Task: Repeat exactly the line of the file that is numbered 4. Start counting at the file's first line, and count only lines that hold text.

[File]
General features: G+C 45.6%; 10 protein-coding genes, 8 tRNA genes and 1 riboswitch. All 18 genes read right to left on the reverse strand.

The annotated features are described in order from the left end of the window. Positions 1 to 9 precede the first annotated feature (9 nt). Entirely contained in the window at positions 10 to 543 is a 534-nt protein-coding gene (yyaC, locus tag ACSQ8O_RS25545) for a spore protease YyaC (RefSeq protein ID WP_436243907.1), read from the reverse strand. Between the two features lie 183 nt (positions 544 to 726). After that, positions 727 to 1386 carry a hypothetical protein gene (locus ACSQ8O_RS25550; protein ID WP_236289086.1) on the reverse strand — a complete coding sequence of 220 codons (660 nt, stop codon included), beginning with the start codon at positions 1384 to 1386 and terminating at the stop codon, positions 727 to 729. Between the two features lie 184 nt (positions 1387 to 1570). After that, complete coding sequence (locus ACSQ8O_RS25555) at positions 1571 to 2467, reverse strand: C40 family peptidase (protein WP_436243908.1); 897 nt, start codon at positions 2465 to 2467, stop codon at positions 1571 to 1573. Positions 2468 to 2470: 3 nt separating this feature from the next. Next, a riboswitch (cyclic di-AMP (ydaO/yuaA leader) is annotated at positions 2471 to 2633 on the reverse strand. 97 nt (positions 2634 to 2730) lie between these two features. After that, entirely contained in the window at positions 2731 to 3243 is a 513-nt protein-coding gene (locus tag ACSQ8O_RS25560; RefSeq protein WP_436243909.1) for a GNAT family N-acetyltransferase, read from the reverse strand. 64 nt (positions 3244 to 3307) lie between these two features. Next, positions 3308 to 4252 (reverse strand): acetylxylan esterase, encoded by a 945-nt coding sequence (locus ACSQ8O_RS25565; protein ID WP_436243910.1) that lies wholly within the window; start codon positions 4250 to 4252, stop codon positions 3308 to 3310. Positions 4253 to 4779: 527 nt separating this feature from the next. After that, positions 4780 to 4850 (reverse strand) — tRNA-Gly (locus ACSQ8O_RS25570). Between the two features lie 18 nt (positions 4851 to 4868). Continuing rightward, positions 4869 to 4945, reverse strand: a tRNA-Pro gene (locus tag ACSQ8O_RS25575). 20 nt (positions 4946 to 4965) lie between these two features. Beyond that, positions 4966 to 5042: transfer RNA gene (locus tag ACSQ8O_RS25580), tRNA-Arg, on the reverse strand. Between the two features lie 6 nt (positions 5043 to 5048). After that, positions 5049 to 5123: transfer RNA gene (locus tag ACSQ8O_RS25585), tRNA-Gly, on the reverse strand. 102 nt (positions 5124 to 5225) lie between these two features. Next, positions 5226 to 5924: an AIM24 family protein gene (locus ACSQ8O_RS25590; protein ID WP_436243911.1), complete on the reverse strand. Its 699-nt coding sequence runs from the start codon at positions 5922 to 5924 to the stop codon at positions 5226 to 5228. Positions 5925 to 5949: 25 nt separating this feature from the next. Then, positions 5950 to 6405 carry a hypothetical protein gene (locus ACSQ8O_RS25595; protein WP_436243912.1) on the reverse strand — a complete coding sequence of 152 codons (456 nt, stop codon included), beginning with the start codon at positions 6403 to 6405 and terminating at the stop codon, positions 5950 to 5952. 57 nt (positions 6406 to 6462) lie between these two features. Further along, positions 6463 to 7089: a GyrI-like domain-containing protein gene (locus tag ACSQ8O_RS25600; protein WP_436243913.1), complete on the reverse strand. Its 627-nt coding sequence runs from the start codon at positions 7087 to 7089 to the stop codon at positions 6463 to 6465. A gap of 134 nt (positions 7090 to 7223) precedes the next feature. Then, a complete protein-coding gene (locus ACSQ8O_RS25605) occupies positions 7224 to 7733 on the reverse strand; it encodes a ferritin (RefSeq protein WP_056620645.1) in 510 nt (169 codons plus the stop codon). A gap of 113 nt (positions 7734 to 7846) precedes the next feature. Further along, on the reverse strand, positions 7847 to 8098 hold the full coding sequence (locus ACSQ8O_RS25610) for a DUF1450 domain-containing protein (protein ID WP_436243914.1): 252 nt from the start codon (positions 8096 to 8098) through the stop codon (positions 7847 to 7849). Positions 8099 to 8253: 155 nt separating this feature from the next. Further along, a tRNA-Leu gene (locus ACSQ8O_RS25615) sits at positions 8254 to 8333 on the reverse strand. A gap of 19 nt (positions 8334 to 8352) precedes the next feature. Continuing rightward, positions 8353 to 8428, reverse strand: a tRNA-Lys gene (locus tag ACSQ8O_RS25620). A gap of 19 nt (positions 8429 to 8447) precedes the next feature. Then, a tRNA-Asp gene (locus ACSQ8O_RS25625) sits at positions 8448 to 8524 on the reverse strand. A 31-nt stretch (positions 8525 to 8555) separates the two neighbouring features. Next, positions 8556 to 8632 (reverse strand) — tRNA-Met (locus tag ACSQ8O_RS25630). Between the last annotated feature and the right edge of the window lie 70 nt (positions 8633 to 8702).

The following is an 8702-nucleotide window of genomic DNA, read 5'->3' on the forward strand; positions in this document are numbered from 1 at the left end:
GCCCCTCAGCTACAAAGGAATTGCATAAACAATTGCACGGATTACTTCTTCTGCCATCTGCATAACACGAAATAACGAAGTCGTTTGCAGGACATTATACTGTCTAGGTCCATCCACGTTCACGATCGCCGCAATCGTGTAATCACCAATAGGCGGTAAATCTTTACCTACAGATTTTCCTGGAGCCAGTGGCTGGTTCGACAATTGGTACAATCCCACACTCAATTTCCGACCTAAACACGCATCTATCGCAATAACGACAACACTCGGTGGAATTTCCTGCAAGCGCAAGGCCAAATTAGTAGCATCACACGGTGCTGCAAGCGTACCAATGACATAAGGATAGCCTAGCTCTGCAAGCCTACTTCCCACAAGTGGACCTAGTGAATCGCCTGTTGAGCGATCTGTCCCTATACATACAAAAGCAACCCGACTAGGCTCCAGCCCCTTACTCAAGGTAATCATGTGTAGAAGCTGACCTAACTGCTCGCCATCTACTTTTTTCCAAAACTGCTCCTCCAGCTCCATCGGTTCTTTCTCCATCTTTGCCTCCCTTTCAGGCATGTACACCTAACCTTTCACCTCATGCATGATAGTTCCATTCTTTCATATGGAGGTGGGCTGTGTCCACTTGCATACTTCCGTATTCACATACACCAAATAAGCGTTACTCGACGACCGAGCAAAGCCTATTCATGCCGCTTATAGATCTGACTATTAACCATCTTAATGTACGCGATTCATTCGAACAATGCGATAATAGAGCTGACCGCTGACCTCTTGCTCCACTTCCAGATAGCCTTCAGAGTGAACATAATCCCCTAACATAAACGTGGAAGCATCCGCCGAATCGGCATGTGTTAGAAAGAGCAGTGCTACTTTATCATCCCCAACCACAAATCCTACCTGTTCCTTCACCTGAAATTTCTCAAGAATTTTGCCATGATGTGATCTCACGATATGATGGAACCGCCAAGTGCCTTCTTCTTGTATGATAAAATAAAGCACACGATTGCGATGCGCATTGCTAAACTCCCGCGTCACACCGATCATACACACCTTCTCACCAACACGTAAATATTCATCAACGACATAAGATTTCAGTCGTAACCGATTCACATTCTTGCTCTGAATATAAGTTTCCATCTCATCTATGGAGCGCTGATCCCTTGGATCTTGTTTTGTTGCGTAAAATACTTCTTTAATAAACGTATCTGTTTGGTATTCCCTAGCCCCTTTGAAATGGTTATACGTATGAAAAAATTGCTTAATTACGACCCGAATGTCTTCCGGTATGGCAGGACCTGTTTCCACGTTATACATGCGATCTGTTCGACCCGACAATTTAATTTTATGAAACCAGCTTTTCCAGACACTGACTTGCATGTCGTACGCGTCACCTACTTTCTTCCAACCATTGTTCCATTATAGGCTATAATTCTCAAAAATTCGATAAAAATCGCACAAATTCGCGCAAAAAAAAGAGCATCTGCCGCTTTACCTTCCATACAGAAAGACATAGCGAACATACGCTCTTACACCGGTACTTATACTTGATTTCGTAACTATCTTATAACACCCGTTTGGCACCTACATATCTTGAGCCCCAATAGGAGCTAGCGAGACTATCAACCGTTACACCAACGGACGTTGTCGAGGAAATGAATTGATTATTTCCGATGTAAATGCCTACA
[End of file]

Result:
GCCCCTCAGCTACAAAGGAATTGCATAAACAATTGCACGGATTACTTCTTCTGCCATCTGCATAACACGAAATAACGAAGTCGTTTGCAGGACATTATACTGTCTAGGTCCATCCACGTTCACGATCGCCGCAATCGTGTAATCACCAATAGGCGGTAAATCTTTACCTACAGATTTTCCTGGAGCCAGTGGCTGGTTCGACAATTGGTACAATCCCACACTCAATTTCCGACCTAAACACGCATCTATCGCAATAACGACAACACTCGGTGGAATTTCCTGCAAGCGCAAGGCCAAATTAGTAGCATCACACGGTGCTGCAAGCGTACCAATGACATAAGGATAGCCTAGCTCTGCAAGCCTACTTCCCACAAGTGGACCTAGTGAATCGCCTGTTGAGCGATCTGTCCCTATACATACAAAAGCAACCCGACTAGGCTCCAGCCCCTTACTCAAGGTAATCATGTGTAGAAGCTGACCTAACTGCTCGCCATCTACTTTTTTCCAAAACTGCTCCTCCAGCTCCATCGGTTCTTTCTCCATCTTTGCCTCCCTTTCAGGCATGTACACCTAACCTTTCACCTCATGCATGATAGTTCCATTCTTTCATATGGAGGTGGGCTGTGTCCACTTGCATACTTCCGTATTCACATACACCAAATAAGCGTTACTCGACGACCGAGCAAAGCCTATTCATGCCGCTTATAGATCTGACTATTAACCATCTTAATGTACGCGATTCATTCGAACAATGCGATAATAGAGCTGACCGCTGACCTCTTGCTCCACTTCCAGATAGCCTTCAGAGTGAACATAATCCCCTAACATAAACGTGGAAGCATCCGCCGAATCGGCATGTGTTAGAAAGAGCAGTGCTACTTTATCATCCCCAACCACAAATCCTACCTGTTCCTTCACCTGAAATTTCTCAAGAATTTTGCCATGATGTGATCTCACGATATGATGGAACCGCCAAGTGCCTTCTTCTTGTATGATAAAATAAAGCACACGATTGCGATGCGCATTGCTAAACTCCCGCGTCACACCGATCATACACACCTTCTCACCAACACGTAAATATTCATCAACGACATAAGATTTCAGTCGTAACCGATTCACATTCTTGCTCTGAATATAAGTTTCCATCTCATCTATGGAGCGCTGATCCCTTGGATCTTGTTTTGTTGCGTAAAATACTTCTTTAATAAACGTATCTGTTTGGTATTCCCTAGCCCCTTTGAAATGGTTATACGTATGAAAAAATTGCTTAATTACGACCCGAATGTCTTCCGGTATGGCAGGACCTGTTTCCACGTTATACATGCGATCTGTTCGACCCGACAATTTAATTTTATGAAACCAGCTTTTCCAGACACTGACTTGCATGTCGTACGCGTCACCTACTTTCTTCCAACCATTGTTCCATTATAGGCTATAATTCTCAAAAATTCGATAAAAATCGCACAAATTCGCGCAAAAAAAAGAGCATCTGCCGCTTTACCTTCCATACAGAAAGACATAGCGAACATACGCTCTTACACCGGTACTTATACTTGATTTCGTAACTATCTTATAACACCCGTTTGGCACCTACATATCTTGAGCCCCAATAGGAGCTAGCGAGACTATCAACCGTTACACCAACGGACGTTGTCGAGGAAATGAATTGATTATTTCCGATGTAAATGCCTACA